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"Emma" is pure

delight p. 19

Volume 2, Issue 23 • Feb. 4-17, 2011 • San Diego Uptown News

14 Film | 15

Robert J. Townsend and Chad Borden star in “The Story of my Life” for one last weekend. (Courtesy of Ken Jacques Photography)

Intimate musical makes a San Diego comeback

‘The Story of My Life’ may not have wowed New Yorkers, but it more than impresses local audiences

By Charlene Baldridge SDUN Theatre Critic

In the middle of its second season, San Diego Musical The- atre presents Neil Bartram and Brian Hill’s moving 2006 musical,

“The Story of My Life” through February 6 only. Never mind that the piece bombed on Broadway in 2009. Seeing this beautiful pro- duction convinces the onlooker that the intimate show was simply too good for Broadway.


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Thomas Weaver (Robert J.

Townsend) and Alvin Kelby (Chad Borden) met as 10-year-olds. The widowed Mr. Kelby, whom the boys compare to George Bailey in Frank Capra’s “It’s a Wonderful Life,” ran the small town’s book- store, The Writer’s Block, where the boys hang out a lot. Alvin, who loves books and is an inveterate storyteller, introduces Thomas to author Mark Twain. Each Christ- mas, to create and perpetuate their own tradition, the boys make snow angels before watching “It’s a Wonderful Life” on television. The friendship continues through adulthood, with Thomas going off to college and becoming a famous and successful writer in the city, and Alvin, a la George Bailey, taking over the bookstore when his father becomes too ill to work. Thomas returns for Christmas

see Life, page 17

(l to r) Jonathan Spivey as Howard Wagner and Jeffrey DeMunn as Willy Loman in Arthur Miller’s “Death of a Salesman,” directed by Pam MacKinnon at The Old Globe, now through Feb. 27. (Photo by Henry DiRocco)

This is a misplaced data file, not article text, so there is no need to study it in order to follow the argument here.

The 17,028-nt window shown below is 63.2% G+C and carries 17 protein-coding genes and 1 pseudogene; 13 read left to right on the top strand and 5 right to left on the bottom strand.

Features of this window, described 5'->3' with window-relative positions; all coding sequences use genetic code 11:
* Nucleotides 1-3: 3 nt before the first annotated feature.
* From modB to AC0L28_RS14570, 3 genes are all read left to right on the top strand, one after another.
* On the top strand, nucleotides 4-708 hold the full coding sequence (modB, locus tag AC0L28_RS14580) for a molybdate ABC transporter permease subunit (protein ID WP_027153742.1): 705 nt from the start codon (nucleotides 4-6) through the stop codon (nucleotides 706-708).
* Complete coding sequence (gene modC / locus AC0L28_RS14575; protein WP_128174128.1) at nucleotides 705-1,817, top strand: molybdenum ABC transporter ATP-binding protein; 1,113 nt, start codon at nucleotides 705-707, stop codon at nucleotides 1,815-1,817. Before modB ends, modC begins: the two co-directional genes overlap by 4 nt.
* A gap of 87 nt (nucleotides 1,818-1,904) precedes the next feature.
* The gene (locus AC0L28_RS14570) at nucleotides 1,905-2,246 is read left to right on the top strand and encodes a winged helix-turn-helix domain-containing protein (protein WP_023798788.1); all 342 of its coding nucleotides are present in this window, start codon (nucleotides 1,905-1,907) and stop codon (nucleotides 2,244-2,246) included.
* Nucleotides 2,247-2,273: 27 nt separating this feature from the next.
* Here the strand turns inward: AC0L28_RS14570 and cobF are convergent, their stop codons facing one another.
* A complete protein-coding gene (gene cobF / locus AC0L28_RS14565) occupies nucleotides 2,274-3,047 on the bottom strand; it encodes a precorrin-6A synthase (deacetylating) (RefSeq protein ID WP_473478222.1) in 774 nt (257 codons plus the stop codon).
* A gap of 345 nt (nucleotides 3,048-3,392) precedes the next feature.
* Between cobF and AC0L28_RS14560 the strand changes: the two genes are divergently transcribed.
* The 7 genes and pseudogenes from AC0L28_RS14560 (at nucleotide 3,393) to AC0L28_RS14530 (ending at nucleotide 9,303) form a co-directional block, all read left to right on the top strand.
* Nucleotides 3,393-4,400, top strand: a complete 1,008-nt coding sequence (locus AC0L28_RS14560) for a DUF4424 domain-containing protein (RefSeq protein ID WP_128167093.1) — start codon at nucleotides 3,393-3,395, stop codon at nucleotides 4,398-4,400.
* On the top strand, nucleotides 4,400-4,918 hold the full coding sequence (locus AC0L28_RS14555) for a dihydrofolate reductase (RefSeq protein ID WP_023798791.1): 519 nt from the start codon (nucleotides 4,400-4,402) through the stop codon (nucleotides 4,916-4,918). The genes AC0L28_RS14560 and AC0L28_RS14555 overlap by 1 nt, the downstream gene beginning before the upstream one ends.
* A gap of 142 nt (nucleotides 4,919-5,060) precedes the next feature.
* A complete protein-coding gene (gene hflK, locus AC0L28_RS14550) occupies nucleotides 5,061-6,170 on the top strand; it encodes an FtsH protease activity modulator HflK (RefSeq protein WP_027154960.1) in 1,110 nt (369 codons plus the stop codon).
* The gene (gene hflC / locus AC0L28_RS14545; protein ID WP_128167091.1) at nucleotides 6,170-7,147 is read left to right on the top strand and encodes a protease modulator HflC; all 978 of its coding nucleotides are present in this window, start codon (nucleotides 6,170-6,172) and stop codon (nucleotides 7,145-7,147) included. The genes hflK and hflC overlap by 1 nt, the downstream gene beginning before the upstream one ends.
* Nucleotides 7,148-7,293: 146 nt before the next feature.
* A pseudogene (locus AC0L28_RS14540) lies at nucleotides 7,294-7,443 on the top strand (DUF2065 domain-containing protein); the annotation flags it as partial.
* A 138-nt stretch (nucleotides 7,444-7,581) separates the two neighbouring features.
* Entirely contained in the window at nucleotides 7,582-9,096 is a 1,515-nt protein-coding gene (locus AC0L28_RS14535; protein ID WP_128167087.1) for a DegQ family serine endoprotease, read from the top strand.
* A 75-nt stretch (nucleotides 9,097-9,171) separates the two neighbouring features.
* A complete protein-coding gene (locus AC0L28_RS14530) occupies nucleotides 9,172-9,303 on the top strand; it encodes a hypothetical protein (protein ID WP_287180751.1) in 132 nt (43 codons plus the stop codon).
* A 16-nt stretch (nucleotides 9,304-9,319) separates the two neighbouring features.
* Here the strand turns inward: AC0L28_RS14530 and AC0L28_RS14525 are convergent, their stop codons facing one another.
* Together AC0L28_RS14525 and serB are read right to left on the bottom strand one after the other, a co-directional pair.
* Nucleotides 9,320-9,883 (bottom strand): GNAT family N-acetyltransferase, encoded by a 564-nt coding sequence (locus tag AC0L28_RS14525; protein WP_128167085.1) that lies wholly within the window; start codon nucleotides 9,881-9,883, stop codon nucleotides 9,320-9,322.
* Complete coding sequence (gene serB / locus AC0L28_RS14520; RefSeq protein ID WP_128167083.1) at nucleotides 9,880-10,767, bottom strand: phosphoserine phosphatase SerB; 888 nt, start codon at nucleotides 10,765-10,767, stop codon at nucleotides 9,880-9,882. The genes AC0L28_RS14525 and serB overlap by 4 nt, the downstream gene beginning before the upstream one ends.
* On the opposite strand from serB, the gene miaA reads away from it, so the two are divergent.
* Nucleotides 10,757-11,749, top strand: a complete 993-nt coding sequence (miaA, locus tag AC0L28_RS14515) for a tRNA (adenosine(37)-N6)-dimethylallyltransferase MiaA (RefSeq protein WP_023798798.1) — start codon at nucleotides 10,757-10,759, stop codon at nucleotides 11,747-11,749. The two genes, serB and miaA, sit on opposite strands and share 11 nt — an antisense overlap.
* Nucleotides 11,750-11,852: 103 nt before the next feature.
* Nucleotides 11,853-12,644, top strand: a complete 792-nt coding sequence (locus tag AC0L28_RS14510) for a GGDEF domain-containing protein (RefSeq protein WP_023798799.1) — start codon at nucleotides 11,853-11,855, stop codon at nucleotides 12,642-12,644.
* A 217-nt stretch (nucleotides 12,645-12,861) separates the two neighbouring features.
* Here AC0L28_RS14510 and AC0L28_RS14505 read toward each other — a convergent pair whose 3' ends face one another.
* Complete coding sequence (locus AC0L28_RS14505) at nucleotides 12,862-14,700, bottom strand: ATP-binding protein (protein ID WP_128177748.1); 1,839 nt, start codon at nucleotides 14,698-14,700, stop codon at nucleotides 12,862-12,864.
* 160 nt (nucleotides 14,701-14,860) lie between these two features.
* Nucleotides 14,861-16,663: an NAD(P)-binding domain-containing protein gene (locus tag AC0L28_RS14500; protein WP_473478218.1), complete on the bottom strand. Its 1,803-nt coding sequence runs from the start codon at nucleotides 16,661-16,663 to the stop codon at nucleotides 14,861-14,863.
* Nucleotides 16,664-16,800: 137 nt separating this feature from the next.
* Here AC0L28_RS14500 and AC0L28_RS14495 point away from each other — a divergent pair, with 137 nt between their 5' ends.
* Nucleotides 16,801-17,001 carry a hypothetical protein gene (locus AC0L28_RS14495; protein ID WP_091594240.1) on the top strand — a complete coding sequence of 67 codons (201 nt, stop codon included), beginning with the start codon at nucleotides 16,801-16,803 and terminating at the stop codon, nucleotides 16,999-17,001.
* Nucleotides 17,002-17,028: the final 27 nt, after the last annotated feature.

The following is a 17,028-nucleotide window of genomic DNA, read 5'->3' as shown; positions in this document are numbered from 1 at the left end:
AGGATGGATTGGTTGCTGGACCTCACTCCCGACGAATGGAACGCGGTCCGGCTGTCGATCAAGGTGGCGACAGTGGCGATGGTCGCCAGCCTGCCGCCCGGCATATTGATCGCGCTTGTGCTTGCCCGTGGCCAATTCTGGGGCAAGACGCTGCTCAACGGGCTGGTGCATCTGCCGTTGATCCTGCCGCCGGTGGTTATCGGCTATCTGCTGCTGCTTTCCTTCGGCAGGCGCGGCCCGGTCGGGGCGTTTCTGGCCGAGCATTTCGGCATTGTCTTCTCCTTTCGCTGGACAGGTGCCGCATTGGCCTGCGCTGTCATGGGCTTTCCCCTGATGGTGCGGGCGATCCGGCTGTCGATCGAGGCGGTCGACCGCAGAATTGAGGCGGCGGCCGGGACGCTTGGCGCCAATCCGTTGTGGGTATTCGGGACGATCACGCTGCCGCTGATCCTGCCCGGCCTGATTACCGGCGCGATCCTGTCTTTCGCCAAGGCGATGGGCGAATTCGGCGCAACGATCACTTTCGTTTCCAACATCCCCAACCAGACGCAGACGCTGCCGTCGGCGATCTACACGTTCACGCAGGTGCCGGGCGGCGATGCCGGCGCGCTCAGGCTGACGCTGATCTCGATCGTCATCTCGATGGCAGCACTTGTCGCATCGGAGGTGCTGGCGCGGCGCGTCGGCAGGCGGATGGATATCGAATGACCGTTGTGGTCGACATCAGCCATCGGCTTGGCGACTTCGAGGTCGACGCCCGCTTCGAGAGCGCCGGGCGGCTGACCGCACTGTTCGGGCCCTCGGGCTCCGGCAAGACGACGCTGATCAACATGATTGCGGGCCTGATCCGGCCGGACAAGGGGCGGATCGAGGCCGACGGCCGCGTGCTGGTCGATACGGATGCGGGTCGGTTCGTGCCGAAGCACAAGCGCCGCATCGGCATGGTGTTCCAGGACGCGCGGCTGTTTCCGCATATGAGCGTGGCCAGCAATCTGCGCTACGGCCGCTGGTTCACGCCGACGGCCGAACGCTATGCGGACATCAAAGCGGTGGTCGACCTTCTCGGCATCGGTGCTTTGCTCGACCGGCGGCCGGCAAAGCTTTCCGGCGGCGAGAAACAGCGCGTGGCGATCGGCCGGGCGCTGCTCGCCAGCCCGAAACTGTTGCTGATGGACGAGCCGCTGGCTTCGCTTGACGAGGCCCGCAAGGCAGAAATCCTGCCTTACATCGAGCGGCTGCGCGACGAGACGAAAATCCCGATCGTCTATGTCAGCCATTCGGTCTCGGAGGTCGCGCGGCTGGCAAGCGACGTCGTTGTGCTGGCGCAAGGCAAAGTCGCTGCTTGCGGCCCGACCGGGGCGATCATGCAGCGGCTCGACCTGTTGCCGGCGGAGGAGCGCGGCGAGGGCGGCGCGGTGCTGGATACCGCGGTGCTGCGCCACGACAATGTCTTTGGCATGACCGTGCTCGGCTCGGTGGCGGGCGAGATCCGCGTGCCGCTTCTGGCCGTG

Old Globe production

falters but doesn't sputter Leading man Jeffrey DeMunn saves the day by breathing a breath of fresh air into 'Death'

By Patricia Morris Buckley SDUN Theatre Critic

“Death of a Salesman” is one of those plays that was revolutionary when it premiered, hence the Pulit- zer Prize for Drama for playwright Arthur Miller, but over time has turned into one of those dramas we attend because it’s supposed to be good for our theatrical diets. While the Old Globe Theatre’s

production is certainly the caliber you’d expect of San Diego’s pre- miere theater, it has several major hurdles it attempts to overcome, yet it barely clears. There is one exception and it's

the powerhouse performance of Jeffrey DeMunn as disenchanted

“DEATH OF A SALESMAN” When: Through Feb. 27

Where: Old Globe Theatre Tickets: $29-$67 Info: (619) 23-GLOBE Web:

salesman Willy Loman. Audiences may not know his name as well as his face. DeMunn has been in hundreds of movies (“The Green Mile,” “Shawshank Redemption, “Burn After Reading”), TV shows (he currently stars as Dale in “The Walking Dead”) and on Broadway, where he’s been nominated for a Tony.

DeMunn moves with amazing

fluidity from a timid young buck to a disillusioned head of family to a 63-year-old who has lost his grip on reality. He always feels true to the role, so much so that he slips inside it in an expertly skilled manner that suggests theatrical camouflage.

And while the rest of the cast in fine, they just don’t come up to DeMunn’s level. While the play is supposed to be about Willy and his personal struggles with expectations vs. reality, his family is a large part of his world. The role of Biff, Willy’s oldest son and greatest failure, is a classic theater character. Lucas Caleb Moseley is more convincing as the older Biff than the younger boy, yet lacks the

see Salesman, page 16

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